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P&G to use DuPont’s cellulosic ethanol in Tide

P&G DuPont bioethanolI don’t know much about liquid detergent formulation other than detergent is largely composed of surfactants so I am surprised that it also uses ethanol (or also called ethyl alcohol) as a solvent. Procter & Gamble said ethanol has long been a key ingredient in the Tide® formulation, allowing for stability of the detergent formula and better washing performance.

P&G just announced this week that it will be using cellulosic ethanol for its North American Tide laundry detergent, which it will source from DuPont’s new 30 million gal/year biorefinery that is currently being constructed in Nevada, Iowa. Tide Cold Water will be the first brand in the world to blend cellulosic ethanol in a scalable and commercial way, the company claims. This is a pilot partnership with the potential to be scaled up. The aim is to be a catalyst for change across the industry.

There has been skepticism on the viability and economics of cellulosic ethanol production in the US especially with the uncertainty of the EPA’s Renewable Fuel Standard (RFS) yearly volume requirements. DuPont itself has recently been criticized by an investor for its biofuel projects including the Nevada, Iowa, plant. DuPont said it is taking the first step to diversify its markets for cellulosic ethanol beyond fuels.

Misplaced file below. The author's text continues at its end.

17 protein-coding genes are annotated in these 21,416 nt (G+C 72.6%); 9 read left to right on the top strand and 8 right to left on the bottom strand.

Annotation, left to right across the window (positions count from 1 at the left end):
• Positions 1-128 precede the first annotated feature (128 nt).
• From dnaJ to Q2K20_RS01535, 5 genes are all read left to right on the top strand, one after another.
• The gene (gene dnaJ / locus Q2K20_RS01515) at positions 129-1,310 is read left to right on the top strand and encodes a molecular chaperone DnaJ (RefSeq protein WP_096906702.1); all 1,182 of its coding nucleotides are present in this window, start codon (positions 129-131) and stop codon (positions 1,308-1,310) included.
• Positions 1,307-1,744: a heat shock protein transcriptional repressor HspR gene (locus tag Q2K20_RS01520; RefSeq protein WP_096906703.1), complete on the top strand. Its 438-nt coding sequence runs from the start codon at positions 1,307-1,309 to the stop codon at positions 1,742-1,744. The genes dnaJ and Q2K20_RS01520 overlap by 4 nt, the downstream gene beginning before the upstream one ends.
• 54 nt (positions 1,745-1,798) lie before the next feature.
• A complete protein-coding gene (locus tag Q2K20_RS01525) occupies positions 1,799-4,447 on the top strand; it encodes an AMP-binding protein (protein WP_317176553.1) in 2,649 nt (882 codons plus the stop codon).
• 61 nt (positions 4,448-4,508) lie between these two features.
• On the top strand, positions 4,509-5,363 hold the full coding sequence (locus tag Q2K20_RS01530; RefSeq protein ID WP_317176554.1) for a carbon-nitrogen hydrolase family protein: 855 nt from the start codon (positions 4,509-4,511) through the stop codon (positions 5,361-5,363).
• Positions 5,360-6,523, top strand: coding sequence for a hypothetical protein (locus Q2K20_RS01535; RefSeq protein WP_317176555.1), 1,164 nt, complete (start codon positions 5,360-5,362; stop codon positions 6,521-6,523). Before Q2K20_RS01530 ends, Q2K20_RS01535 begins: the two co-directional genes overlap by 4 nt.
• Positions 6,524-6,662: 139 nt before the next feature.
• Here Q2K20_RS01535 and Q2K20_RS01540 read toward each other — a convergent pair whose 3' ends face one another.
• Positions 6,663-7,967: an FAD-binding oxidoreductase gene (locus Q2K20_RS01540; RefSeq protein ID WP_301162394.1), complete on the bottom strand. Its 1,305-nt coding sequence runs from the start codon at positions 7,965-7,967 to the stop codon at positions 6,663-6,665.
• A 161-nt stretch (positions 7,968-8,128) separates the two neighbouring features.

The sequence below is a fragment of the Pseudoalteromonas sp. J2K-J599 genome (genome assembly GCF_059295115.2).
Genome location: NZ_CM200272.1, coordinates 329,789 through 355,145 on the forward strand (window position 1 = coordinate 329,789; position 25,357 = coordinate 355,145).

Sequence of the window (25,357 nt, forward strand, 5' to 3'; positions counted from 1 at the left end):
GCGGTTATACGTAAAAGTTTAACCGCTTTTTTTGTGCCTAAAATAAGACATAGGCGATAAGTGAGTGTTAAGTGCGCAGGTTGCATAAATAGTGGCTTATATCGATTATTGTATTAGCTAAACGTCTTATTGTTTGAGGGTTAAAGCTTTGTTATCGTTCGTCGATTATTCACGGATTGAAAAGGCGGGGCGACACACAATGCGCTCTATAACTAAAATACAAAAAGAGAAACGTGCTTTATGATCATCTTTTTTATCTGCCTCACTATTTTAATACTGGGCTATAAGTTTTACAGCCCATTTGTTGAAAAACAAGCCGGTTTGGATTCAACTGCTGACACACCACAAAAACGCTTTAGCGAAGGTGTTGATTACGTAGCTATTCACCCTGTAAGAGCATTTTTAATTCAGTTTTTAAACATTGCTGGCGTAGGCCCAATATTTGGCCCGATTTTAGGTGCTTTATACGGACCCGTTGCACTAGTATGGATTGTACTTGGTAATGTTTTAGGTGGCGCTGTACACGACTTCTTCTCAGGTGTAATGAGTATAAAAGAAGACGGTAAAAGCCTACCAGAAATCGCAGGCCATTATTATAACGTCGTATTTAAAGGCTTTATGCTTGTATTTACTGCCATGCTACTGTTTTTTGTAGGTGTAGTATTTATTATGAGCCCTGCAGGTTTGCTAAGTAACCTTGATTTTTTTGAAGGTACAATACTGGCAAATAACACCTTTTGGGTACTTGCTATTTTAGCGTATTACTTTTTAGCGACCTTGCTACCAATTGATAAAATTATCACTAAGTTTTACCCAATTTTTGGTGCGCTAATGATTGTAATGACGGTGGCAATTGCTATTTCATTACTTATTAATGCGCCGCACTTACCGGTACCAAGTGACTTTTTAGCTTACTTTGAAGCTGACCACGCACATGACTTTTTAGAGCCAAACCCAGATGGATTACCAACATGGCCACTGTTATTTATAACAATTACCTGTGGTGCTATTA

Aside from solvents, there are definitely a lot of downstream industrial applications for ethanol such as in pharmaceutical, cosmetics, inks, and paints. Not to forget that it is also used in beverages. However, you can further processed ethanol into ethylene and ethylene derivatives as what Braskem has been doing for its I’m Green polyethylene plastics, and what Coca-Cola has been using for its PlantBottle PET packaging.

Procter & Gamble said its size and scale provides a unique opportunity to impact the global market and help change consumer behavior. Tide® Cold Water “powered by nature” will re-purpose over 7000 tons/year of agricultural waste (corn stalks, cobs, leaves), an equivalent to the power needed to do all the washing in homes across California for over a month. It was reported that the Tide Coldwater detergent has sales of $100 million in North America.

Consumers are reportedly focusing more on how their personal behavior and the goods they buy impact the environment but  while about 70% of shoppers want to be sustainable, they can’t or won’t make tradeoffs on performance.  P&G said it is making its products better, so it is easier for everyone to make a small change every day to care for the environment.

DuPont’s biorefinery will be supplied with locally-sourced biomass from over 500 local growers. The biorefinery will have zero net carbon emissions. It is believed that the biorefinery will start operation before the end of the year.

About Doris de Guzman

Will Green Chemistry save the world or is it hype? Doris de Guzman examines alternative processing, new technology, R&D and other sustainability initiatives aimed at preventing pollution; replacing ingredients; and using renewable feedstocks in Green Chemistry. She has been covering the oleochemicals market for 15 years and spread her beat to inorganics, biofuels and green chemistry.


One Response to “P&G to use DuPont’s cellulosic ethanol in Tide”

  1. Excellent article; good research

    Posted by Dr. Sohan Khungar | October 8, 2014, 9:11 pm

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